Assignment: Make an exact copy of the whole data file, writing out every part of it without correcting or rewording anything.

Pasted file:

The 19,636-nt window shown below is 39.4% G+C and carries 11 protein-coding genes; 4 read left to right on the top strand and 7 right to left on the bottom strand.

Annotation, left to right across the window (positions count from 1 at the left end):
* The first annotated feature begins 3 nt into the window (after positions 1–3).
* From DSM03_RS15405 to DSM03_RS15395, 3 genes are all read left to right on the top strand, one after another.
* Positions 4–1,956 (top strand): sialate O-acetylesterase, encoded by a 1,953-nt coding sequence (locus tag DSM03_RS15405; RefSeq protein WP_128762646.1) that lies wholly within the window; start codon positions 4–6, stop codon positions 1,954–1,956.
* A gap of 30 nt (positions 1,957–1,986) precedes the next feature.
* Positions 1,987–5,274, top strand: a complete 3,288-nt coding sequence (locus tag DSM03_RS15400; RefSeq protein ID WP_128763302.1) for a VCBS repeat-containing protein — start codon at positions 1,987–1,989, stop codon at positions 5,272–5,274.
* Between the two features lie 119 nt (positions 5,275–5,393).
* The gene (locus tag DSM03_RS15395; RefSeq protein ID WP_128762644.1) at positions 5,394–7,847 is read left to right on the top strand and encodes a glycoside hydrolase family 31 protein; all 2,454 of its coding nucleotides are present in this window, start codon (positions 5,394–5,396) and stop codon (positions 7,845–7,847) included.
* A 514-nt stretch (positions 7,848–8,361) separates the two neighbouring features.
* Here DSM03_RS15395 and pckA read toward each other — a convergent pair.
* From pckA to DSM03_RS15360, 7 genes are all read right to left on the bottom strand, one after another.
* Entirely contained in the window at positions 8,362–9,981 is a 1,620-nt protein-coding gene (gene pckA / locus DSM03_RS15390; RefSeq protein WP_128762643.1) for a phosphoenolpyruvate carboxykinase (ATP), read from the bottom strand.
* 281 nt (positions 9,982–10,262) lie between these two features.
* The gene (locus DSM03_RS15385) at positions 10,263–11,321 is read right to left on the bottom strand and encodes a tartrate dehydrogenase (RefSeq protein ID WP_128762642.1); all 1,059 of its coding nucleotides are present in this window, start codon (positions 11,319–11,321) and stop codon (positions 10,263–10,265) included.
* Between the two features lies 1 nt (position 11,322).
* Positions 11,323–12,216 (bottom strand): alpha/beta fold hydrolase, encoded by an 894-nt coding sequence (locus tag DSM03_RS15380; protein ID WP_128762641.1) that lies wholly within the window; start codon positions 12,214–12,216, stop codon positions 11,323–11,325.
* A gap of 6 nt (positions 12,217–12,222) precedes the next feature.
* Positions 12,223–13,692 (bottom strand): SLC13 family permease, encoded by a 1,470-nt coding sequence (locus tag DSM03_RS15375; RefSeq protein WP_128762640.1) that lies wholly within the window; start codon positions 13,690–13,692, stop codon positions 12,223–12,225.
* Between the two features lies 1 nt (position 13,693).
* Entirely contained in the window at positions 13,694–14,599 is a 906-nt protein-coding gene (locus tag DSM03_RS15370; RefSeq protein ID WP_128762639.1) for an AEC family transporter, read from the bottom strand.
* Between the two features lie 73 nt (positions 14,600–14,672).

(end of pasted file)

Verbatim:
The 19,636-nt window shown below is 39.4% G+C and carries 11 protein-coding genes; 4 read left to right on the top strand and 7 right to left on the bottom strand.

Annotation, left to right across the window (positions count from 1 at the left end):
* The first annotated feature begins 3 nt into the window (after positions 1–3).
* From DSM03_RS15405 to DSM03_RS15395, 3 genes are all read left to right on the top strand, one after another.
* Positions 4–1,956 (top strand): sialate O-acetylesterase, encoded by a 1,953-nt coding sequence (locus tag DSM03_RS15405; RefSeq protein WP_128762646.1) that lies wholly within the window; start codon positions 4–6, stop codon positions 1,954–1,956.
* A gap of 30 nt (positions 1,957–1,986) precedes the next feature.
* Positions 1,987–5,274, top strand: a complete 3,288-nt coding sequence (locus tag DSM03_RS15400; RefSeq protein ID WP_128763302.1) for a VCBS repeat-containing protein — start codon at positions 1,987–1,989, stop codon at positions 5,272–5,274.
* Between the two features lie 119 nt (positions 5,275–5,393).
* The gene (locus tag DSM03_RS15395; RefSeq protein ID WP_128762644.1) at positions 5,394–7,847 is read left to right on the top strand and encodes a glycoside hydrolase family 31 protein; all 2,454 of its coding nucleotides are present in this window, start codon (positions 5,394–5,396) and stop codon (positions 7,845–7,847) included.
* A 514-nt stretch (positions 7,848–8,361) separates the two neighbouring features.
* Here DSM03_RS15395 and pckA read toward each other — a convergent pair.
* From pckA to DSM03_RS15360, 7 genes are all read right to left on the bottom strand, one after another.
* Entirely contained in the window at positions 8,362–9,981 is a 1,620-nt protein-coding gene (gene pckA / locus DSM03_RS15390; RefSeq protein WP_128762643.1) for a phosphoenolpyruvate carboxykinase (ATP), read from the bottom strand.
* 281 nt (positions 9,982–10,262) lie between these two features.
* The gene (locus DSM03_RS15385) at positions 10,263–11,321 is read right to left on the bottom strand and encodes a tartrate dehydrogenase (RefSeq protein ID WP_128762642.1); all 1,059 of its coding nucleotides are present in this window, start codon (positions 11,319–11,321) and stop codon (positions 10,263–10,265) included.
* Between the two features lies 1 nt (position 11,322).
* Positions 11,323–12,216 (bottom strand): alpha/beta fold hydrolase, encoded by an 894-nt coding sequence (locus tag DSM03_RS15380; protein ID WP_128762641.1) that lies wholly within the window; start codon positions 12,214–12,216, stop codon positions 11,323–11,325.
* A gap of 6 nt (positions 12,217–12,222) precedes the next feature.
* Positions 12,223–13,692 (bottom strand): SLC13 family permease, encoded by a 1,470-nt coding sequence (locus tag DSM03_RS15375; RefSeq protein WP_128762640.1) that lies wholly within the window; start codon positions 13,690–13,692, stop codon positions 12,223–12,225.
* Between the two features lies 1 nt (position 13,693).
* Entirely contained in the window at positions 13,694–14,599 is a 906-nt protein-coding gene (locus tag DSM03_RS15370; RefSeq protein ID WP_128762639.1) for an AEC family transporter, read from the bottom strand.
* Between the two features lie 73 nt (positions 14,600–14,672).